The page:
Overcrowded Angels in the Outfield

Saturday December 24th, 2011

Sam Evans: Heading into the 2012 season, the Los Angeles Angels of U.S.A. of California of Anaheim have six outfielders that will be vying for playing time in the majors. Three of their outfielders have been selected to at least two all-star games, one is the best prospect in baseball, and the forgotten one was their best player last year. Let’s go through these players and decide who will be the starters for the Angels this coming year.

Mike Trout, CF, LF, RF: Trout has been the best prospect in baseball for the last two years, and looks like a sure superstar in the making. He is a true five-tool prospect, and he has been clocked from home to first in a startling 3.75 seconds. This summer,  a scout told Angels AA manager Bill Mosiello, “Maybe this is what Mickey Mantle looked like when he was 18.”

With the Halos in 2011, the 20-year-old Trout hit .220 with five home runs in forty games. He was probably rushed to the majors a little too early, but he impressed players and coaches with his physical abilities.

In 2012, Trout needs consistent playing time at the major league level. If Trout is on the roster, the Angels have no other choice but to play him. If Trout fails in the majors, then they can send him back to the minors. But he needs a fair shot first. That’s why heading into this season, the Angels should have Trout penciled in as their starting right-fielder.

Ryan Langerhans, LF, RF: The Angels signed Langerhans to a minor league contract on Friday. Langerhans has played for the Mariners, Nationals, and Braves in his career. He has never posted great numbers at the major league level and he’s always struggled against right-handed pitchers. However, Langerhans has established a reputation for being a clutch player. He has 26 go ahead hits in his career.

Langerhans should definitely start in AAA. If any of the other outfielders get injured, he is a solid option to call up to the majors temporarily. For right now, he is just simplynot talented enough to compete with the other Angels outfielders for a full-time gig.

Bobby Abreu, LF,RF,DH: Abreu is a solid, consistent player. Still, he is 37-years-old and his level of play has dropped off drastically in the last couple of seasons. In 2012 (his contract year), Abreu is set to make nine million dollars.  That is a lot of coin to pay someone to sit on the bench.

Last year, Abreu hit .253 with 8 homers, 21 stolen bases, and a .353 OBP. Despite his age, Abreu can get on base and is a solid base runner. He can read the pitcher better than anyone else in baseball. Abreu started 108 games as the Angels DH last year, and he played the outfield for only 28 games.

For the upcoming season, Abreu should split time with Mark Trumbo at DH. The Angels might trade Trumbo, who has drawn interest from other clubs. Another scenario that I could see happening is the Angels trading Abreu at the trade deadline. To a team seeking a productive veteran outfielder, Abreu would be the perfect acquisition.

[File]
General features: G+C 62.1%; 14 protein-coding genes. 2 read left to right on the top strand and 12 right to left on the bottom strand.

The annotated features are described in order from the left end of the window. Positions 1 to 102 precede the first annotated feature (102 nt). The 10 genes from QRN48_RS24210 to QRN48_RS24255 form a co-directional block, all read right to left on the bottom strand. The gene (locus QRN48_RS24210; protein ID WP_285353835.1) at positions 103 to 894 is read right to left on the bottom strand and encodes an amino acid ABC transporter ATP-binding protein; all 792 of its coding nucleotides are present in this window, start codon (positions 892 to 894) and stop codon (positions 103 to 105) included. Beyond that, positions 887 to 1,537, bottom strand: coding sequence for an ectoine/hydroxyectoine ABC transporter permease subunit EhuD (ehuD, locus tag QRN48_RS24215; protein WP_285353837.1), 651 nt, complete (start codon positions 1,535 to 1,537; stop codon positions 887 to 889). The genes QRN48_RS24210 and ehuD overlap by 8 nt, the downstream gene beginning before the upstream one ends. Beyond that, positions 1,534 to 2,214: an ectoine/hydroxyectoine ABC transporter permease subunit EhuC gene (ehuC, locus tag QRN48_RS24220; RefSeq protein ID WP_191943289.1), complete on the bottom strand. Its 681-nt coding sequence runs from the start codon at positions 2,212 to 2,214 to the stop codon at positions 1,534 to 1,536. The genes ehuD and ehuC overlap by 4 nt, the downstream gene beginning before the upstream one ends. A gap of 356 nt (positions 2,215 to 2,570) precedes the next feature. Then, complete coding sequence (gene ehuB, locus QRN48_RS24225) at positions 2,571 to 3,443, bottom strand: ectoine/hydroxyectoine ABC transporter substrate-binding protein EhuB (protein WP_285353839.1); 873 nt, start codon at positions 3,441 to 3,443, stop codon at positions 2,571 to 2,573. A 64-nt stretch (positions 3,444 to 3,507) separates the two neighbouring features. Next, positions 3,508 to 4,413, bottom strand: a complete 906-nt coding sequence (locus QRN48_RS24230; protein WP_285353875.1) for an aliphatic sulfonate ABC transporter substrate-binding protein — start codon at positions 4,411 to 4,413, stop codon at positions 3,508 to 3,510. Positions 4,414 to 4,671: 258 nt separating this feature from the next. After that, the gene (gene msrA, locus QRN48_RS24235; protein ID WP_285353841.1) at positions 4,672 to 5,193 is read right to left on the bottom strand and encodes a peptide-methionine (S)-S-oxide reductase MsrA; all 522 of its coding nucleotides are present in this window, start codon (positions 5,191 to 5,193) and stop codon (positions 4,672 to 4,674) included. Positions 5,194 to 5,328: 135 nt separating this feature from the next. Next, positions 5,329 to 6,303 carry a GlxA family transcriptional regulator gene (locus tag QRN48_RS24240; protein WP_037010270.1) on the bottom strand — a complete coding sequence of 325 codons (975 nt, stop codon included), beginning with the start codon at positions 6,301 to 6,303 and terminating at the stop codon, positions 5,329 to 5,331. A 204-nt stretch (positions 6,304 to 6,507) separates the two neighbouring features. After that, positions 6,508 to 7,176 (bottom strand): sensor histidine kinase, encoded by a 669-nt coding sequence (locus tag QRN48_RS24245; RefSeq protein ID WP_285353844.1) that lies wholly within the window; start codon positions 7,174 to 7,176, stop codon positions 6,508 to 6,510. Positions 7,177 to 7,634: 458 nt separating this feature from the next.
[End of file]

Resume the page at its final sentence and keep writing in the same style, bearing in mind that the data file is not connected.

Peter Bourjos, CF: Last year, Bourjos was the Angels most valuable outfielder. Borjous was an above-average hitter who posted a 115 OPS+, and hit 11 triples to lead the American League. However, most of Bourjos’ value is found is his defense. Bourjos was one of the best defensive outfielder in all of baseball last year. He had a 7.5 Ultimate Zone Rating in 2011.

Bourjos should split time in center field with Trout. Even though both Bourjos and Trout are outstanding defensive center-fielders, Bourjos covers more ground and is slightly more valuable. Bourjos needs to play everyday in 2012, and I’d be shocked if Mike Scioscia didn’t have Bourjos as his opening day center fielder.

Torii Hunter and Vernon Wells, RF and LF: Torii Hunter is one of the more fun to watch players in baseball. He is also extremely respected amongst his teammates. Over his career, Hunter has hit .274 with an average of twenty-four homers a year. Hunter is signed through this year, and is set to make $18.5 million dollars.

Vernon Wells is probably the reason why former Angels GM Tony Reagins quit his position (insiders say he was set to be fired but was allowed to resign instead to save face). The Angels traded Mike Napoli for Vernon Wells and the worst contract in baseball last offseason. Vernon Wells is signed through 2014 and due $21.5 million in 2012. That’s only about four million less than Albert Pujols salary in 2012.  Blown away?  I certainly am.

To put it bluntly, Wells is not a very good baseball player anymore. In 2012, Wells hit .218 with 25 homers, but only a .248 OBP. Compared to Hunter’s .281 AVG with 21 homers and a .354 OBP, Wells looks pretty awful.

Hunter and Wells will probably end up seeing the field about the same number of times. That’s not because of their abilities, it’s just because of Well’s contract. Defensively, Wells actually has a slight advantage over the nine-time gold glover Torii Hunter (although most baseball people would choose Hunter).

Overall, the Angels outfield situation is a mess. The Halos have some very talented players, and a trio of overpaid veterans. The Angels outfield logjam gives the team flexibility, with backup solutions in case of injuries or poor play. I would be mildly surprised if the Angels didn’t make a trade before the season. They need to find some bullpen arms and maybe another starter for their rotation. With their plethora of outfielders, they can and should definitely make a trade. It will be more based around what they can get in return. Happy Holidays!

***Today’s feature was prepared by our Baseball Writer, Sam Evans.  We highly encourage you to leave your comments and feedback at the bottom of the page and share in the discussion with our readers.  You can also follow Sam on Twitter***


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About samevans87

I love writing, talking, watching, and playing baseball. I am a baseball writer for MLB Reports and Fish Stripes. "No game in the world is as tidy and dramatically neat as baseball, with cause and effect, crime and punishment, motive and result, so cleanly defined." -Paul Gallic

Posted on December 24, 2011, in The Rest: Everything Baseball and tagged , , , , , . Bookmark the permalink. 13 Comments.

  1. Well as Braves fan I would love to see Bourjous as OF option for the Braves for this year so why not thw owners of the Angels and Braves make a deal possible Jair Jurrjens and Martin Prado for Bourjous?